The Palestinians on Monday officially became observers at the summit meeting of the 122 countries that are members of the International Criminal Court, a move they say is a step toward joining the world’s permanent war crimes tribunal.
Palestinian President Mahmoud Abbas has threatened to seek membership in the ICC in order to press charges against Israel for alleged war crimes.
The Palestinian United Nations ambassador, Riyad Mansour, said his government is moving in that direction “but that’s another step in that process,” and the timing will be decided by Abbas.
“The Palestinians have been promising to join the court but have repeatedly delayed action,” said Balkees Jarrah, international justice counsel at Human Rights Watch. “We’ve been calling on them to join the court which could open up the prospect of justice for serious crimes by all sides.”
The Palestinians’ official acceptance as an observer at the two-week meeting came in a procedural move at the opening session of the Assembly of States Parties to the Rome Statute that established the ICC.
Tina Intelmann, the assembly’s outgoing president, read a list of states that have not signed or ratified the statute that requested to participate as observers including Russia, China, India and the state of Palestine. With a bang of the gavel, all those on the list were approved by consensus.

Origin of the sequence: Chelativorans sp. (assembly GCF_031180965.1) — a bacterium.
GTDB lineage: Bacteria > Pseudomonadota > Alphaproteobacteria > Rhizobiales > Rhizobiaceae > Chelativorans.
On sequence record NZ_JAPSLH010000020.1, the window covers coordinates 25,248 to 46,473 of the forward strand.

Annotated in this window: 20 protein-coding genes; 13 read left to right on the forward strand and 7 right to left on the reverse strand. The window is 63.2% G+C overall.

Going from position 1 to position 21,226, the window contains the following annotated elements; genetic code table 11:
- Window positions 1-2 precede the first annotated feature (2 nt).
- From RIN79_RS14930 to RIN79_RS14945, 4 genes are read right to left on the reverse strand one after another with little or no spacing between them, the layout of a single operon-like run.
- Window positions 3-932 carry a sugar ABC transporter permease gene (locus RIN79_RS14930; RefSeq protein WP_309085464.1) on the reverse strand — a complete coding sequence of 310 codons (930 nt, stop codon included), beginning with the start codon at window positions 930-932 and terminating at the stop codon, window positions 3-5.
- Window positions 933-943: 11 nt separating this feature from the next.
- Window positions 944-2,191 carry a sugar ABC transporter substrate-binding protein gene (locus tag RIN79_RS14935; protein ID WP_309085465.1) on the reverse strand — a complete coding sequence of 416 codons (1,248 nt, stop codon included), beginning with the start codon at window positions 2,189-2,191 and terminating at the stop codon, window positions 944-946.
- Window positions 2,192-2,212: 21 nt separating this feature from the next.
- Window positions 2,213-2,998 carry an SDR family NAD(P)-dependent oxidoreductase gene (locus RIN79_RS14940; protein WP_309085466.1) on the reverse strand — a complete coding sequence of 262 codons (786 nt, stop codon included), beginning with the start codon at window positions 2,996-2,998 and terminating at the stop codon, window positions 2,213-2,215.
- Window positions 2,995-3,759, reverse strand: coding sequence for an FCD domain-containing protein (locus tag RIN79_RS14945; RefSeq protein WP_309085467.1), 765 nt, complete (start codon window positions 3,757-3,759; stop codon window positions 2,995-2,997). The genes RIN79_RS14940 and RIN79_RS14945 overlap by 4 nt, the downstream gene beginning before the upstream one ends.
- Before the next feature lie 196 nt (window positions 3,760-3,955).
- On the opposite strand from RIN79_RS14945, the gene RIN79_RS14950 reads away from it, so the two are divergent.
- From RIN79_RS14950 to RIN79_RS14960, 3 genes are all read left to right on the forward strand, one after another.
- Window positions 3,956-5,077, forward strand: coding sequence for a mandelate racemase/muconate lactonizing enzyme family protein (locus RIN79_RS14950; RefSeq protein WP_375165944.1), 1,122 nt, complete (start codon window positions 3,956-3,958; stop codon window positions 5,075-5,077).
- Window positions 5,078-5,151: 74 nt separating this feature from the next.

William Pace, convener of the Coalition for the International Criminal Court, which includes 2,500 civil society organizations in 150 countries, said “the significance is both the request and approval without objection,” though he said there were no grounds to object.
That’s because the U.N. General Assembly voted overwhelmingly in November 2012 to upgrade the Palestinians’ status from a U.N. observer to a non-voting member state, which allows it to be an observer under the rules of the Assembly of States Parties and to ratify the Rome statute and to accept its jurisdiction, Pace said. Previously, the Palestinians could attend as an “entity” without those rights.
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